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Iron Man, Black Panther, Captain America and 20 more: the MCU movies ranked

Avengers: Infinity War
(Image credit: Marvel Studios/Disney)

Now that WandaVision is over, how will you pass the time until The Falcon and the Winter Soldier arrives? For the TechRadar team, ranking the Marvel movies felt like the right thing to do. Below, we've listed all 23 of these hugely popular superhero films from worst to best. 

We worked this out using a points-based system, where every participating writer had to rank each of the films. We reserved the right to intervene if the scores gave out a result that was truly horrendous, and did swap a couple of movies with that in mind. 

Some observations from our process: there aren't many bad Marvel movies as such, but there are quite a few that hover somewhere in the middle. Only a handful can be called truly great blockbusters. Ultimately, of course, these things are subjective – and our individual opinions on the movies below varied wildly. 

Let's get started, and maybe this will incentivize you to update your own list of favorites.

23. Thor: The Dark World (2013)

Oh dear, where do we start? Thor’s second solo outing is as poor as it gets. It’s a shame, really, as Chris Hemsworth’s turn as the God of Thunder was a funny, charming and much-needed part of The Avengers. Here, though, the actor and the rest of the cast are stifled by an undercooked plot with a non-event of a villain, Christopher Eccleston's Malekith. This film's story doesn’t really go anywhere, aside from featuring a moderately interesting invasion of Asgard. 

Admittedly, there are a couple more standout moments, like Thor hanging Mjolnir on a coat rack peg, or getting on the London Underground, but generally speaking it's not much fun on a rewatch. In retrospect, Thor: The Dark World was a blessing in disguise. It showed that the character needed a massive rethink and, thankfully, it proved to be Thor’s making with 2017’s Ragnarok. 

22. The Incredible Hulk (2008)

One of the weakest MCU movies – one that's so boring it's a surprise it didn't derail the entire enterprise at the starting line – features Edward Norton as Bruce Banner in a dreary film that oddly feels like a sort-of sequel to 2003's Hulk. Despite several important connections to future MCU movies including a Tony Stark cameo, not to mention a decent set piece where the green giant is fighting the army, it's just a bit of a speed bump on a rewatch. Thankfully, the MCU would rarely be this dull again. 

21. Ant-Man and the Wasp (2018)

If Ant-Man is slightly unlucky with its placement on our list, its sequel is deserving of its position. Ant-Man and the Wasp doesn’t offer anything that the first film didn’t, and it certainly feels like a filler film in between the shocking events of Infinity War and its much-hyped follow-up. Again, there are a couple of genuinely funny moments in Ant-Man and the Wasp, and it acts as a lighthearted palate cleanser to Infinity War’s finale. Otherwise, there’s nothing noteworthy about this sequel, which is one of the many Marvel films to have a boring villain problem.

20. Thor (2011)

The Thor movies are a strange bunch: almost everyone agrees The Dark World was the nadir of the trilogy, but the original Thor never gets that much love either – despite being one of the funnier early films, and successfully bringing a more outlandish element into the MCU without actually breaking it. The blend of Asgardian fantasy and Earth-bound superheroics is reasonably effective, even if Thor's journey in this film to earn Mjolnir is slightly too predictable.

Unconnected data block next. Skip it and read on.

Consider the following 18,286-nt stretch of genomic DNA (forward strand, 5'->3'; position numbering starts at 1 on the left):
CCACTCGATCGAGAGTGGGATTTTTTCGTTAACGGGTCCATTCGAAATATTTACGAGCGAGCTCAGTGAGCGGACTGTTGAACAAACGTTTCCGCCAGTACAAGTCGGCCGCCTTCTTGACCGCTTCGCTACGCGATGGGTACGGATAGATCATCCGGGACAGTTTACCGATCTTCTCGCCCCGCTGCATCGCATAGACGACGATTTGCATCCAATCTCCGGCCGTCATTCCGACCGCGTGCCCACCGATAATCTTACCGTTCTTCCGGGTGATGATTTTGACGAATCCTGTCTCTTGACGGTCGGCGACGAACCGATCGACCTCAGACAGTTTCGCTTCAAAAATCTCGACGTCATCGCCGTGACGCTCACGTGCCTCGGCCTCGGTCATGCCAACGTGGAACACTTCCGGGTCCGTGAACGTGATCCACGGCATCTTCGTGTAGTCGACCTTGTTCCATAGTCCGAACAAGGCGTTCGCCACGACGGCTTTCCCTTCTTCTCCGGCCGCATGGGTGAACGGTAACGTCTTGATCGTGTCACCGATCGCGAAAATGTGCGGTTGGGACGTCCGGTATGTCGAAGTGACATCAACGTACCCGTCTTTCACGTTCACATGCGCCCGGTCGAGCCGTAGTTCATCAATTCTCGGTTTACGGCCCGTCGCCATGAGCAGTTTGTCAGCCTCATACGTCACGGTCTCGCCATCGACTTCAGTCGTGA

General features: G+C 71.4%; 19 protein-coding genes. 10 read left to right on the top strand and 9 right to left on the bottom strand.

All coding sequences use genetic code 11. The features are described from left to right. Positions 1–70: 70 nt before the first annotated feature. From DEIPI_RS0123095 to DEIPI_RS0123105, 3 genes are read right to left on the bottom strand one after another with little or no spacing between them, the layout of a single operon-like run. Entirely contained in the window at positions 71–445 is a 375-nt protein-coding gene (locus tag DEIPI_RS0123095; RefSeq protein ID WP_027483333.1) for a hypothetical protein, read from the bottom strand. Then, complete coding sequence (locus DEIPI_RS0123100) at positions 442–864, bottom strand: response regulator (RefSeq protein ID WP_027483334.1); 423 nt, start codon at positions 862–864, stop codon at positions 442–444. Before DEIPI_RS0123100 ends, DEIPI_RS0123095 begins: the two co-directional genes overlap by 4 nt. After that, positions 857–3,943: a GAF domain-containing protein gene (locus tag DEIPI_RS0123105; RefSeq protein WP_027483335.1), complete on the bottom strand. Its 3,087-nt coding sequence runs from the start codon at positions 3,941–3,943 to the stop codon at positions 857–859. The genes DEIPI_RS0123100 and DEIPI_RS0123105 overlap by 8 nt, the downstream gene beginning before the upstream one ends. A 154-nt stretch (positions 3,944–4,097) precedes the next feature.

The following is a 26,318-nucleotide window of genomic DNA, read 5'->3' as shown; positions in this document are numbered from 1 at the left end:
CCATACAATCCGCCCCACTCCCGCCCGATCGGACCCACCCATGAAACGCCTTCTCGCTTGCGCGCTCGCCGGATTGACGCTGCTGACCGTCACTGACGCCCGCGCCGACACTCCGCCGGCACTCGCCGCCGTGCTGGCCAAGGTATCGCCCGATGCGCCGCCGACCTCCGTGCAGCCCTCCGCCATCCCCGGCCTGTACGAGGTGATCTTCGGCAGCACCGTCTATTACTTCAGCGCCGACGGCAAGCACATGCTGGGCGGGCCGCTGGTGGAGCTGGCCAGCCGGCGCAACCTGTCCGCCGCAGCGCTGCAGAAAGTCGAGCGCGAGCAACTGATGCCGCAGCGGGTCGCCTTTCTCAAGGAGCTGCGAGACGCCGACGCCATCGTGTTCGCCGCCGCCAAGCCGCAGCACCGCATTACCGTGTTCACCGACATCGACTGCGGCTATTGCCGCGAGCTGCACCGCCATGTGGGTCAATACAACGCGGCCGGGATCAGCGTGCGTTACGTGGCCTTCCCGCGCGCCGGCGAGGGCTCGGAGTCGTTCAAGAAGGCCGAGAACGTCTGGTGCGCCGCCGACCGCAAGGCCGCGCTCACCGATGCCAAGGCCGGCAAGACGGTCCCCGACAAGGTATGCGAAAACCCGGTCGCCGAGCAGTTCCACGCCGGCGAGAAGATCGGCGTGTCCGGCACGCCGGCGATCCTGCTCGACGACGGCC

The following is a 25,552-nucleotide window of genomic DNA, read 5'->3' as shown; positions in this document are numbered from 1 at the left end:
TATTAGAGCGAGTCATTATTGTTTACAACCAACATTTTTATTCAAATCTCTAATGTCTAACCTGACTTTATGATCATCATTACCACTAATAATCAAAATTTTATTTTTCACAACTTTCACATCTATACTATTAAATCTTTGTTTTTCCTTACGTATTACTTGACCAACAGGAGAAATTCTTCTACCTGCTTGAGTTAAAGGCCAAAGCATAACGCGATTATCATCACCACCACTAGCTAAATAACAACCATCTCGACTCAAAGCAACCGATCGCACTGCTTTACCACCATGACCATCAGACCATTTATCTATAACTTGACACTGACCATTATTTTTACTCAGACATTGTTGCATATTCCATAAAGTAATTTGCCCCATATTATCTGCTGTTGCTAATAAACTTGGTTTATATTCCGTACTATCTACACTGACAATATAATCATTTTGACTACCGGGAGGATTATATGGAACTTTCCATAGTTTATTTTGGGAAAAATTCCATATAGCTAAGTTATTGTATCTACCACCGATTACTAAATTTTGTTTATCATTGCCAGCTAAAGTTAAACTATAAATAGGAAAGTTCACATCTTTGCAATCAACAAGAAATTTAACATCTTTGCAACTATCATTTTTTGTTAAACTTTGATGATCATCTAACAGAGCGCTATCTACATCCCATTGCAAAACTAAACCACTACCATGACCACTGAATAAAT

19. Iron Man 2 (2010)

A generally uneven sequel to Iron Man fails to shed much more light on the Tony Stark character, and instead comes off as a bit aimless. Featuring a weaker villain in Mickey Rourke's rough grandma-looking Whiplash, alongside Sam Rockwell's irritating fast-talking Stark rival Justin Hammer, it doesn't hit the heights of the first Iron Man.

Still, like The Incredible Hulk, it maintains a few vital connections to future MCU movies, though it also commits the crime of making Scarlett Johansson's Natasha Romanoff seem extremely boring – something The Avengers would rectify. 

18. Doctor Strange (2016)

For a character who has proven to be instrumental in the MCU, Doctor Strange was a deeply average introduction for the Sorcerer Supreme. The Benedict Cumberbatch-led film about the surgeon-turned-magician is trippy and humorous in places, but it lags behind its counterparts in many aspects including its villains and set pieces. It's trying a little too hard to be the MCU’s version of Christopher Nolan’s Inception, and manages to do relatively little with a terrific cast. Doctor Strange is a largely forgettable movie – and we'd argue the character leaves far more of an impact in the third and fourth Avengers movies. 

17. Captain Marvel (2019)

Brie Larson's Carol Danvers is a worthy addition to the MCU, and this '90s-set movie has some fun elements, but it's a little paint-by-numbers as Marvel origin films go. The most interesting thing about Captain Marvel is how her back story is slowly unveiled to her within the events of the film, something the MCU hadn't tried before – but it also has the fairly common MCU problem of lacking a good villain, and generally doesn't include many memorable moments compared to some of the better solo films in the canon. A change of directors for the second movie might give it more energy.